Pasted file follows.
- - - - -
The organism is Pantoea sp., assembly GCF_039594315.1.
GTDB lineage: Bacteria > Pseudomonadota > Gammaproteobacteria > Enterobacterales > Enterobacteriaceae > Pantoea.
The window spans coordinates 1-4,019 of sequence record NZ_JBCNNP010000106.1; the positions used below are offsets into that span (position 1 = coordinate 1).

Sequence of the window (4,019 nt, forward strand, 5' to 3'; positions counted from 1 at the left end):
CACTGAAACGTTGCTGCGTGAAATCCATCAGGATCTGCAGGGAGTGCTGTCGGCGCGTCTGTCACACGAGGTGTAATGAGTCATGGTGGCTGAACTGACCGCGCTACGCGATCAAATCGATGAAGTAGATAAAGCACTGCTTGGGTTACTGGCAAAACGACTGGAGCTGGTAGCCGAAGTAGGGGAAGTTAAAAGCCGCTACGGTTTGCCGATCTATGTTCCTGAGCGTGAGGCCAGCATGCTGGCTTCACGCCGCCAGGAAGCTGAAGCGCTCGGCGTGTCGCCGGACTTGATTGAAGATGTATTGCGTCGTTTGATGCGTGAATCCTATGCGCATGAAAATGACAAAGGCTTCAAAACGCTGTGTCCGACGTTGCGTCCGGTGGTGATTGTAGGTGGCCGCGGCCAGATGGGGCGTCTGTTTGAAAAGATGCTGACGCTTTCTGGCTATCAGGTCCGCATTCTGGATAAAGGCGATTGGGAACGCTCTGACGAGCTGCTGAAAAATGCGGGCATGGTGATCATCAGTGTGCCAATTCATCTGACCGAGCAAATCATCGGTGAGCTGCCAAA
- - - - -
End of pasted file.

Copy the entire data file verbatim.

The organism is Pantoea sp., assembly GCF_039594315.1.
GTDB lineage: Bacteria > Pseudomonadota > Gammaproteobacteria > Enterobacterales > Enterobacteriaceae > Pantoea.
The window spans coordinates 1-4,019 of sequence record NZ_JBCNNP010000106.1; the positions used below are offsets into that span (position 1 = coordinate 1).

Sequence of the window (4,019 nt, forward strand, 5' to 3'; positions counted from 1 at the left end):
CACTGAAACGTTGCTGCGTGAAATCCATCAGGATCTGCAGGGAGTGCTGTCGGCGCGTCTGTCACACGAGGTGTAATGAGTCATGGTGGCTGAACTGACCGCGCTACGCGATCAAATCGATGAAGTAGATAAAGCACTGCTTGGGTTACTGGCAAAACGACTGGAGCTGGTAGCCGAAGTAGGGGAAGTTAAAAGCCGCTACGGTTTGCCGATCTATGTTCCTGAGCGTGAGGCCAGCATGCTGGCTTCACGCCGCCAGGAAGCTGAAGCGCTCGGCGTGTCGCCGGACTTGATTGAAGATGTATTGCGTCGTTTGATGCGTGAATCCTATGCGCATGAAAATGACAAAGGCTTCAAAACGCTGTGTCCGACGTTGCGTCCGGTGGTGATTGTAGGTGGCCGCGGCCAGATGGGGCGTCTGTTTGAAAAGATGCTGACGCTTTCTGGCTATCAGGTCCGCATTCTGGATAAAGGCGATTGGGAACGCTCTGACGAGCTGCTGAAAAATGCGGGCATGGTGATCATCAGTGTGCCAATTCATCTGACCGAGCAAATCATCGGTGAGCTGCCAAA